Picturesque Viñales
Picturesque Viñales
Picturesque Viñales (reddish brown and green)
Picturesque Viñales (reddish brown and green)

We continue with the bus to the giant murals which had been painted by one Cuban artist on a cliff. They are striking by virtue of their size but don't appeal too much to me. We may walk around a bit here and drink something and then we're off to our next destination, the 'Indian caves'.

Entrance to them is by steps in a hillside. At the base of them a young Cuban couple dressed in fierce-looking 'Indian' battle clothes pose for tourist pictures.

The cave itself is nothing spectacular. We queue for a boat ride within the caves. Today the boats are motorized, originally they were rowed by human power, which must have had much more charm. We tour the caves by boat and then exit the caves and stop at a restaurant in a large thatched hut. We take seats there and are served a package-tourist lunch. The usual Cuban combo is playing Cha-Cha's, Rumbas and Son.

After lunch we return to Havana by bus, it is a long drive and I'm sleepy. Since we were the last to be picked up in Havana, we are the first to be dropped off, what luck!

The Mural de la Prehistoria painted on a Mogote at Viñales

The Mural de la Prehistoria painted on a Mogote at Viñales

We decide to go for a night of Salsa at Salon Rojo, which is the nightclub of the large 'Capri Hotel'. Entrance is steep at 15$ apiece, but comparing to the famous 'Tropicana' show, it's cheap. You have to show a copy of your passport to enter.

We get a good table from where we can see the stage and order some drinks. The show is varied, with a salsa band playing more or less famous songs and live singing and dancing. Overall, the show is good, if spotty. After the concert the audience storms the stage for dancing, I guess they have already had so much alcohol to be ready to do anything. There are a number of tourists here seeming to be Italians. We try some dancing on stage but it's too crowded, and off-stage we're in the way of the personnel clearing the stage of instruments, so we give up. Unfortunately we realize that drinks are included in the entrance fee just before we leave.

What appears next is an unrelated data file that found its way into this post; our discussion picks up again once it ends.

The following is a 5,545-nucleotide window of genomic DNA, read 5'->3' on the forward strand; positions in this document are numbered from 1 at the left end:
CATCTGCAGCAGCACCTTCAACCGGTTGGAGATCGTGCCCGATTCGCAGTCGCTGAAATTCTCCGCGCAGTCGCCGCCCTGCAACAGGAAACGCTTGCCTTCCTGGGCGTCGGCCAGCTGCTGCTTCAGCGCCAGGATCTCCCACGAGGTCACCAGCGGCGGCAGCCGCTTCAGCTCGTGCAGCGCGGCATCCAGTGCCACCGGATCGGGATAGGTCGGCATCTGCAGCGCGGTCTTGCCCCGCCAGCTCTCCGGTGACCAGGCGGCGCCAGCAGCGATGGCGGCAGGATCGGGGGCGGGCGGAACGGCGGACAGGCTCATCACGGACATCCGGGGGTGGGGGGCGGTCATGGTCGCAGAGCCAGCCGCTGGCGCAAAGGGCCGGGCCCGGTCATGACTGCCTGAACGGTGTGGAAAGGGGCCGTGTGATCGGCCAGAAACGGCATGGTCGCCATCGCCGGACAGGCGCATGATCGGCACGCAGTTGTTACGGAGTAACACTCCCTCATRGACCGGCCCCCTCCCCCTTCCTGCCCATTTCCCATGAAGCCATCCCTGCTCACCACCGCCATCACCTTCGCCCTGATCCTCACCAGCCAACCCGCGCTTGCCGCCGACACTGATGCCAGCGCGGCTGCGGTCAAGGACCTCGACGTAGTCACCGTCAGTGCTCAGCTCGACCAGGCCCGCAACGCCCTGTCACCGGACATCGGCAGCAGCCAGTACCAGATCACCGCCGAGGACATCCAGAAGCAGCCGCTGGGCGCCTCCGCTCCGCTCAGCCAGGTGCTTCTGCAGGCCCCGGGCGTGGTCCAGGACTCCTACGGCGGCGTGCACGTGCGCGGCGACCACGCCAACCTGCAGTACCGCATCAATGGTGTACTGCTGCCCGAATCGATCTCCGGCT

It's time to go back to our Casa Particular, and again, we can walk back.


5. April (Thursday): Havana, Playa Santa Maria

On the Malecon

On the Malecon
Havana Stadium on the Malecon

Havana Stadium on the Malecon (scroll right to see full picture)

We decide to spend a day at the beach today, we decide on Playa Santa Maria since Guanabo didn't really seem that spectacular the last time. Santa Maria is quite near to Guanabo.

After checking our e-mails at the Capitolio, we take a taxi, for 15$.

Seeing the sea is great. There are some unoccupied sunshades at the beach but are only available if you eat or drink something at the corresponding beach restaurant or pay a "fee". There is neither shade, nor beach-umbrellas nor beach chairs to be had.

After some discussion whether our bags would be safe unattended by the beach we just place them next to the water and splash into the sea. It's quite nice with good waves. After awhile we retire to the back of the beach to find shade underneath some palm trees.

There are quite a few people on the beach, mostly Cubans. A local Combo plays music and some of the Cuban women are dancing. They sure can move their bodies! We have some drinks, sleep and then take a taxi back.

Tonight is our last night in Cuba.

Continue to 6.4 Havana to Guatemala City